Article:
December 2010 Blog Posts (19)

The Masses: A Myth

Coincidentally, I've been reading Karl Gaspar's "The Masses are Messiah: Contemplating the Filipino Soul."  The book written by a Filipino theologian, whose background is obviously Marxist, explores the spirituality of the Filipinos.  He expounds on the concept of "masa" (common people) and "misa" (religious rite) as he explains Filipino spirituality and poverty in the Philippines.  I'm still halfway in my reading, but I found Midgley's views from class struggle to selfish gene very relevant…


Added by M Izabel on December 30, 2010 at 10:44pm — 5 Comments

Mary Midgley on some modern myths that might interest you

Brilliant 5-mins video riff by philosopher Mary Midgely on some modern myths that sustain morality: Working Class, Market, Common Good and Selfish Gene. I won't add any commentary here, but I sure would be glad of yours, if you have any.

Added by Keith Hart on December 28, 2010 at 3:00pm — 3 Comments

Film and cosmology

I have taken an interest in a - seemingly irrelevant to anthropologists - controversy over the shooting of J.R.R. Tolkien's The Hobbit in New Zealand. The protests were incited by Warner Bros' threats to move the film production to Europe, just because the actor's Union went on strike over employment conditions. This is the story I narrate on my website:…


Added by Rodanthi Tzanelli on December 24, 2010 at 3:15pm — 4 Comments

'Nature and Nurture' Researchers Win Prize

The title of this post is the title of a news item in the 10 December, 2010 issue of Science magazine. According to this item, the husband-and-wife team Avshalom Caspi and Terrie Moffit, who have joint appointments at Duke University in the U.S.A. and King's College London, have been awarded the 1 million Swiss franc Klaus J. Jacob's Research Prize for their longitudinal study of New Zealanders linking genetic mutations with violence and depression while also "showing that environmental… Continue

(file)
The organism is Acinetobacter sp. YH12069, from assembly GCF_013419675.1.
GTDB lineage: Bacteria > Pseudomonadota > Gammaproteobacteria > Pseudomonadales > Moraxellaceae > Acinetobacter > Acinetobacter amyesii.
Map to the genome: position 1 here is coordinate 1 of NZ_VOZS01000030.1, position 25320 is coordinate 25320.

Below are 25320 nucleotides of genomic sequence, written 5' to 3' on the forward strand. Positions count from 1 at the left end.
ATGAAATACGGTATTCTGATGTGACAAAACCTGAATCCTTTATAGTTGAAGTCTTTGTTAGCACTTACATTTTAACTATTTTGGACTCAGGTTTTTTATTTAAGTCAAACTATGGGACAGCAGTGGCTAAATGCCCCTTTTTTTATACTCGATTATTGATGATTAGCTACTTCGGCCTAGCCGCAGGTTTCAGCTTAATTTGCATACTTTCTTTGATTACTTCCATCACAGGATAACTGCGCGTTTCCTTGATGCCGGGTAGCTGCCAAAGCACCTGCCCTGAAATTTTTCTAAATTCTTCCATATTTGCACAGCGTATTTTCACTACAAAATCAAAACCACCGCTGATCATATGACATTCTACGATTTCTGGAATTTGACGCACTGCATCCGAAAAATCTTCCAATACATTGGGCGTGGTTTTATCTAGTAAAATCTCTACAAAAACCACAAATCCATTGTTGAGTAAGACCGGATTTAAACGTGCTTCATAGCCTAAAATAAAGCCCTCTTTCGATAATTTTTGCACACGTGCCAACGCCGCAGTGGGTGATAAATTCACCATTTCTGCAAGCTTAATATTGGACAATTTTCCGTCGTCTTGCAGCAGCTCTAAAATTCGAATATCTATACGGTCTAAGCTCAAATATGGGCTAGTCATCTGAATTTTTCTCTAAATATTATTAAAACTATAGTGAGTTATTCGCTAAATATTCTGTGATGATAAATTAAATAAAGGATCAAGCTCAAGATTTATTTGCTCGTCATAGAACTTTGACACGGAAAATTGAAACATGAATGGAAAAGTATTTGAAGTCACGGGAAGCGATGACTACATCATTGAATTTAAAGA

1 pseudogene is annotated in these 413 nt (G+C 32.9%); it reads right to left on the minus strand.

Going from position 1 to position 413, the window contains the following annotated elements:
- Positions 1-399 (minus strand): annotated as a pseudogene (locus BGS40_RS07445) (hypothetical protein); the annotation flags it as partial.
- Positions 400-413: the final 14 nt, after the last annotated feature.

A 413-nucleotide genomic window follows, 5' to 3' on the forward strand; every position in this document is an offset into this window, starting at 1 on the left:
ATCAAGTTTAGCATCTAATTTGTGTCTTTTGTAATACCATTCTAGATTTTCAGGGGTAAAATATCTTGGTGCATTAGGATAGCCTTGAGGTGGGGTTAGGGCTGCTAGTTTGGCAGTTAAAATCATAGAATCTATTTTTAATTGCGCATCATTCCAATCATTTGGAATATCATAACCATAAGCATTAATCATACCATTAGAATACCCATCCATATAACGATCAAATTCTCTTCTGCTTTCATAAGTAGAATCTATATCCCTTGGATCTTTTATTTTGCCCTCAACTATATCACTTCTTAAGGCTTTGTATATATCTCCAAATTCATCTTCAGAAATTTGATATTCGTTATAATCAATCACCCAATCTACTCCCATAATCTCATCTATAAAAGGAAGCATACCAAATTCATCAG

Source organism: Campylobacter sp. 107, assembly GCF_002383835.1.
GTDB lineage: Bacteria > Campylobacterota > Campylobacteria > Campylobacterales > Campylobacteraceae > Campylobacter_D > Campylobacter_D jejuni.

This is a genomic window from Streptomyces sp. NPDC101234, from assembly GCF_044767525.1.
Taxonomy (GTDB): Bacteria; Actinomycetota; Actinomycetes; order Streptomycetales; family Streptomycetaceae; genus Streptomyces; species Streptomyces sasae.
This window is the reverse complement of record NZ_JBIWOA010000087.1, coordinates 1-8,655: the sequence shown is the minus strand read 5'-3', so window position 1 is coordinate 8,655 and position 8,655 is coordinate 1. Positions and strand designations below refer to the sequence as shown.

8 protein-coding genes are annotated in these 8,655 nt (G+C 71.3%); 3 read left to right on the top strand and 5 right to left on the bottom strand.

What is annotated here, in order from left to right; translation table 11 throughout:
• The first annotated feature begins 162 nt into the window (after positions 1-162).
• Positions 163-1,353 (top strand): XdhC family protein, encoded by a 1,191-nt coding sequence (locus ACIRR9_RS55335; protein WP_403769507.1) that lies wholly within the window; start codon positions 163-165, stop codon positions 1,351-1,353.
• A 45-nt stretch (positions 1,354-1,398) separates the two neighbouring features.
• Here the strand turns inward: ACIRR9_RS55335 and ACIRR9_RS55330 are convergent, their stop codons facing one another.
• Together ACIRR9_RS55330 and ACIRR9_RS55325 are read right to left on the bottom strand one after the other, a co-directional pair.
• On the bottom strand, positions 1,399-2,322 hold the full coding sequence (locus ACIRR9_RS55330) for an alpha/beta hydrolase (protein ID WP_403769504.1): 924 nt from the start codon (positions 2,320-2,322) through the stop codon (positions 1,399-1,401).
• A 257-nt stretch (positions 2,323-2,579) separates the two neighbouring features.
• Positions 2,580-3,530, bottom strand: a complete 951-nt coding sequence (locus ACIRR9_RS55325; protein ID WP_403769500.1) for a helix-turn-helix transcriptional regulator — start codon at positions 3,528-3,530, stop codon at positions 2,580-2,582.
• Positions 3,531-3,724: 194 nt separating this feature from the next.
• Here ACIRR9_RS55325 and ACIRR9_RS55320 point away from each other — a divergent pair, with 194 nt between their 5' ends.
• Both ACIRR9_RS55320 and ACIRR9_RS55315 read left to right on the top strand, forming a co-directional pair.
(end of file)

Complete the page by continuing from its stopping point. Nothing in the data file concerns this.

Added by John McCreery on December 22, 2010 at 5:37pm — No Comments

Sarita Colonia a 70 años de su muerte

"¿Hace cuántos años que murió?" pregunta un niño a su madre y en medio del silencio del cálculo que busca la respuesta, aparece una mujer que se roba la atención de todos, trae una torta blanquísma en la manos. Discretamente me empino para ver entre los chicos que se acercan curiosos y veo SU…


Added by Elizabeth Lino C. on December 22, 2010 at 7:30am — No Comments

Can an anthropologist's interpretation or an outsider's theory be dangerous?

Read this anthropologist's dissertation outline and how he implemented Gunnar Myrdal's theories in an Indigenous community:

"An Introduction of Family Planning Program to Akhas in Thailand"


For more:…


Added by M Izabel on December 20, 2010 at 8:33pm — No Comments

Yes, We Kant

Keith Hart has, several times since I joined OAC, urged us to look deeper into anthropology's history and consider the anthropology of Immanuel Kant. I must confess that I have resisted this suggestion, anticipating a head-banging encounter with Kantian critical philosophy. Today, however, having a bit of time on my hands and procrastinating from getting to work on other tasks, I turned to Questia to see what I would find if I searched for "Kant anthropology." At the top of the list of works…


Added by John McCreery on December 17, 2010 at 7:21am — 11 Comments

Selfish neurons and human enhancement

In October of 2009, I heard Dr. Kenneth Harris give a talk at Imperial College's Neuro-science Technology Symposium on what I will call the capitalist brain. Now by this I do not mean the brain of a capitalist nor even the brain as molded by one (e.g., the news media has popularized the developing practices of…


Added by Josh Reno on December 12, 2010 at 5:00am — 5 Comments

Letter from St Andrews

There is a lot of snow in St Andrews today as there has been for more than a week. There is also an unusual level of commotion. The University of St Andrews is a very conservative institution. It was (arguably) established by a papal bull of the last 'Babylonian' Pope, Benedict XIII, in 1413. There is no train line to St Andrews: the town with its ruined cathedral sits on the tip of a peninsula of the Eastern Scottish coast; perched on a cliff looking out over the North Sea. The heir to the… Continue

Added by Huon Wardle on December 8, 2010 at 4:30pm — 1 Comment

Is Anthropology Science?